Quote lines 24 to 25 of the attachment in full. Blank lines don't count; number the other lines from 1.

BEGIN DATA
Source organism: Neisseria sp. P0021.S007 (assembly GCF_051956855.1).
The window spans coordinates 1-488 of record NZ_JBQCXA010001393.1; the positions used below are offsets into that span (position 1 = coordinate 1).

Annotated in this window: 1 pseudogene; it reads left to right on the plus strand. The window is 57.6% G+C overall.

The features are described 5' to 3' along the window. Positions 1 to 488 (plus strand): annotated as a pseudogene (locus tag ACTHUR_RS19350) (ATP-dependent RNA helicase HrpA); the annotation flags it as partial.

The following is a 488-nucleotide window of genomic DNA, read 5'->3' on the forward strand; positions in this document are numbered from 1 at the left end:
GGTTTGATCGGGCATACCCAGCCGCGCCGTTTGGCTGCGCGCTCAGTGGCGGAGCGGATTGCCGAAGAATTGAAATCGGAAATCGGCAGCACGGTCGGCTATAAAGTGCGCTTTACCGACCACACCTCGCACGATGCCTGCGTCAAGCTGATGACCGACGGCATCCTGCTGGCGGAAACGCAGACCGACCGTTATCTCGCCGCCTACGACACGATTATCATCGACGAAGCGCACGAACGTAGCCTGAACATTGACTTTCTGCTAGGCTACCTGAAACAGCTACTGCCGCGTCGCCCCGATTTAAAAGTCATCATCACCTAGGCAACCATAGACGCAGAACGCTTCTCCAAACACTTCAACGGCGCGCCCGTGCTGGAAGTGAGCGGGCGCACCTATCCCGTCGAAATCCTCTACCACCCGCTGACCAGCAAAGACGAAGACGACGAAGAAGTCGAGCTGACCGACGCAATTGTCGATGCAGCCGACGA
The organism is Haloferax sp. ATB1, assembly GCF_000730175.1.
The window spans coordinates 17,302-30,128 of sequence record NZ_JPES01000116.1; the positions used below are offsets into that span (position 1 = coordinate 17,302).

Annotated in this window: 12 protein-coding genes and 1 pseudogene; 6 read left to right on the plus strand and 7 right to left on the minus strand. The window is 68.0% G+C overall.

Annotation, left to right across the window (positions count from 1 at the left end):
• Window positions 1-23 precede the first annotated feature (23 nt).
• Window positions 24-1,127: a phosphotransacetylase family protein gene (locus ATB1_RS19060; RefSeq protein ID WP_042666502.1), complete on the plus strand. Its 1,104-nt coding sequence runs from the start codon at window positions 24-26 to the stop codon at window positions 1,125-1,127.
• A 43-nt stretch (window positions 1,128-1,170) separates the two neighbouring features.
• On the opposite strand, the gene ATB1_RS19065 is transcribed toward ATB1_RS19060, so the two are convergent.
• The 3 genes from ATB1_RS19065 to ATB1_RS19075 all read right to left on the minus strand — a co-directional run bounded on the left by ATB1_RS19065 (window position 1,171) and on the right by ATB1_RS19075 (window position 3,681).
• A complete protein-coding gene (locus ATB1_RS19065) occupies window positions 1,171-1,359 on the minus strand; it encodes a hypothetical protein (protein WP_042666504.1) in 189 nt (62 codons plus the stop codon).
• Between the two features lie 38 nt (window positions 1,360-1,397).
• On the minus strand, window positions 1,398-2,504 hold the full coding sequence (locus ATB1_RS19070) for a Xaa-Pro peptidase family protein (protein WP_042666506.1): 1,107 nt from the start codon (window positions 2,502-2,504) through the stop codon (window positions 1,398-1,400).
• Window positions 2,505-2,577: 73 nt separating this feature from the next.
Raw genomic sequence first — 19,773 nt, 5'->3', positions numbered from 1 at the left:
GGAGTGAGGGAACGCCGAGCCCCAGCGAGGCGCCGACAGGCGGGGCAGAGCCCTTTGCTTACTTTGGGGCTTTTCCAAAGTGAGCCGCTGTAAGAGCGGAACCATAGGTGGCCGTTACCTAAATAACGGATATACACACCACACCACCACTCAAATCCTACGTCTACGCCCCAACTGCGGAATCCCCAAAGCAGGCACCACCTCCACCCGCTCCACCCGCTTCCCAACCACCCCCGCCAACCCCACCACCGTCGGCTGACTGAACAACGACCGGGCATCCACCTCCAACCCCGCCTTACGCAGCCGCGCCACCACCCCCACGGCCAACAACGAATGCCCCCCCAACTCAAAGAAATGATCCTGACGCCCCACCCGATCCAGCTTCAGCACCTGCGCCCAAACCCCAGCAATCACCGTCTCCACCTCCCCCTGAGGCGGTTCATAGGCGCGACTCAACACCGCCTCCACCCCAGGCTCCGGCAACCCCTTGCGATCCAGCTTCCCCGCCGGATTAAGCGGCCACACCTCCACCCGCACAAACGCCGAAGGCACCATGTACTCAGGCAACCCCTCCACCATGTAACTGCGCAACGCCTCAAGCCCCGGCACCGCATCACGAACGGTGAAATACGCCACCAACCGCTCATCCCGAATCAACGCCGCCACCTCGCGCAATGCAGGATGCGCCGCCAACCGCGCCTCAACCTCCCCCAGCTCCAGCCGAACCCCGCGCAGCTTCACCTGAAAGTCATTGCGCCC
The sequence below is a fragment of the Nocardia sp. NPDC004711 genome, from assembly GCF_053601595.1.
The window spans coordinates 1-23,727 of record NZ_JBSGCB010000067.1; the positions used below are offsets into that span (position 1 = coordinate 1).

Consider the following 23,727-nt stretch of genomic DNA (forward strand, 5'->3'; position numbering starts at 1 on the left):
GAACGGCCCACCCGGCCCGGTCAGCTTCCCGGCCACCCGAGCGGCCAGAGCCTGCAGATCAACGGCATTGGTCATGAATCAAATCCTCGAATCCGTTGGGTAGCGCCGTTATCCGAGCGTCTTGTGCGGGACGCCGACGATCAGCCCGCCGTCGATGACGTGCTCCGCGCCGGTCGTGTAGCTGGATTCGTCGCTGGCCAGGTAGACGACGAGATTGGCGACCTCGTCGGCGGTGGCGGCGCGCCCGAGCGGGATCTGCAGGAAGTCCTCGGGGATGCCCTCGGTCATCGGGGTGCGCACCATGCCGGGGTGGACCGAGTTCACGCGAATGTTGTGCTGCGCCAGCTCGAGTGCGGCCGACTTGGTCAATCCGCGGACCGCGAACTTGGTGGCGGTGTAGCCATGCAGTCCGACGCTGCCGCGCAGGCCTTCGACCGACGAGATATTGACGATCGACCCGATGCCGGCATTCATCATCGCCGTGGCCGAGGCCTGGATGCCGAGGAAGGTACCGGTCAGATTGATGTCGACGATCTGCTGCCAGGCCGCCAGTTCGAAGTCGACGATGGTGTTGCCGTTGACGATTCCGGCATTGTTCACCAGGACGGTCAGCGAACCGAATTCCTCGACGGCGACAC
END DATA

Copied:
Consider the following 23,727-nt stretch of genomic DNA (forward strand, 5'->3'; position numbering starts at 1 on the left):
GAACGGCCCACCCGGCCCGGTCAGCTTCCCGGCCACCCGAGCGGCCAGAGCCTGCAGATCAACGGCATTGGTCATGAATCAAATCCTCGAATCCGTTGGGTAGCGCCGTTATCCGAGCGTCTTGTGCGGGACGCCGACGATCAGCCCGCCGTCGATGACGTGCTCCGCGCCGGTCGTGTAGCTGGATTCGTCGCTGGCCAGGTAGACGACGAGATTGGCGACCTCGTCGGCGGTGGCGGCGCGCCCGAGCGGGATCTGCAGGAAGTCCTCGGGGATGCCCTCGGTCATCGGGGTGCGCACCATGCCGGGGTGGACCGAGTTCACGCGAATGTTGTGCTGCGCCAGCTCGAGTGCGGCCGACTTGGTCAATCCGCGGACCGCGAACTTGGTGGCGGTGTAGCCATGCAGTCCGACGCTGCCGCGCAGGCCTTCGACCGACGAGATATTGACGATCGACCCGATGCCGGCATTCATCATCGCCGTGGCCGAGGCCTGGATGCCGAGGAAGGTACCGGTCAGATTGATGTCGACGATCTGCTGCCAGGCCGCCAGTTCGAAGTCGACGATGGTGTTGCCGTTGACGATTCCGGCATTGTTCACCAGGACGGTCAGCGAACCGAATTCCTCGACGGCGACAC